On the Structure of the Enamel in the Primates and some other Mammals.
Article first published online: 21 AUG 2009
Proceedings of the Zoological Society of London
Volume 92, Issue 3, pages 599–608, September 1922
How to Cite
Carter, J. T. (1922), On the Structure of the Enamel in the Primates and some other Mammals. Proceedings of the Zoological Society of London, 92: 599–608. doi: 10.1111/j.1096-3642.1922.tb02159.x
- Issue published online: 31 OCT 2009
- Article first published online: 21 AUG 2009
- Received May 24, 1922.
- Cited By
A microscopical examination of the teeth of Primates discloses the fact that all members of the suborder Lemuroidea possess, in a varying extent, the character of a penetration of tubes into the enamel.
In the Lemurinæ this penetration is slight, but in the Indrisinæ it is very rich.
The Galagos and Pottos also have a rich penetration, but in Nycticebus it is but feeble.
Tarsius has an enamel richly tubular, and in its structure essentially Lemurine.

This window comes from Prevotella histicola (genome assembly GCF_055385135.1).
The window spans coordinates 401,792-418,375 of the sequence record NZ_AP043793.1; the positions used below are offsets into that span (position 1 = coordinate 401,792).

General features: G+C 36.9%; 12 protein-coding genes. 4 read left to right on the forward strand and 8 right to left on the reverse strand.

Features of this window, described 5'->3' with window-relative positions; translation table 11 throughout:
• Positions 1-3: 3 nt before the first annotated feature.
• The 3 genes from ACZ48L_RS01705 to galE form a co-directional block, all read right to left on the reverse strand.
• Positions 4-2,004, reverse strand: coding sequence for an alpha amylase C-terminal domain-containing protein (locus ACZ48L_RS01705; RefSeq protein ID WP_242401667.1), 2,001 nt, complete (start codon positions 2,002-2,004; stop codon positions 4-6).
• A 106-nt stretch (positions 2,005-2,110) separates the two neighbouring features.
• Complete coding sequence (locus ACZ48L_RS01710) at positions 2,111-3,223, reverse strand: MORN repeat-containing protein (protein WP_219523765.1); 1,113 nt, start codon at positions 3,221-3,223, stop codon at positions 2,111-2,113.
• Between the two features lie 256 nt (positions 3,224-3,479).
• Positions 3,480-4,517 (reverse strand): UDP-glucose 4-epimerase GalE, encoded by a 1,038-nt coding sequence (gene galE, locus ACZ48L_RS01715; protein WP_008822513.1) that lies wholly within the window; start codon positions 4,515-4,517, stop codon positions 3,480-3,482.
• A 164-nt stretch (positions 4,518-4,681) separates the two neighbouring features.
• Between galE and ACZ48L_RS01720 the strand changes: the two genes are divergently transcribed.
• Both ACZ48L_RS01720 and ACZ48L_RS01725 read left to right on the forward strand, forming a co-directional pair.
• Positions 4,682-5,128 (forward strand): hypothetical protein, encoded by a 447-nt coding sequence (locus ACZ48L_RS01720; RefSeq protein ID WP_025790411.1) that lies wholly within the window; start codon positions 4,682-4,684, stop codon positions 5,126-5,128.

A further interesting feature is that the pattern of the enamel in the Mascarene Lemurs differs from that of the Asian and African forms, and that the former has a structure identical with that found in the enamel of all Catarrhines, whilst the structure of the enamel in the Platyrrhines is identical with that found in the Asian and African Lemurs.
Two primitive Lemuroid Primates, Pelycodus and Notharctus, from the Eocene show no penetration, but in the structure of their enamel resemble the Mascarene Lemurs.
Hemiacodon, a Tarsioid Primate, also from the Eocene, has an enamel which is tubular, and in structure appears identical with the enamel of the recent Tarsius.
The enamel pattern affords a useful test of affinity if taken in conjunction with the character of a tube-penetration, and enables one to discriminate between Multituberculates, Marsupials, and Placentals.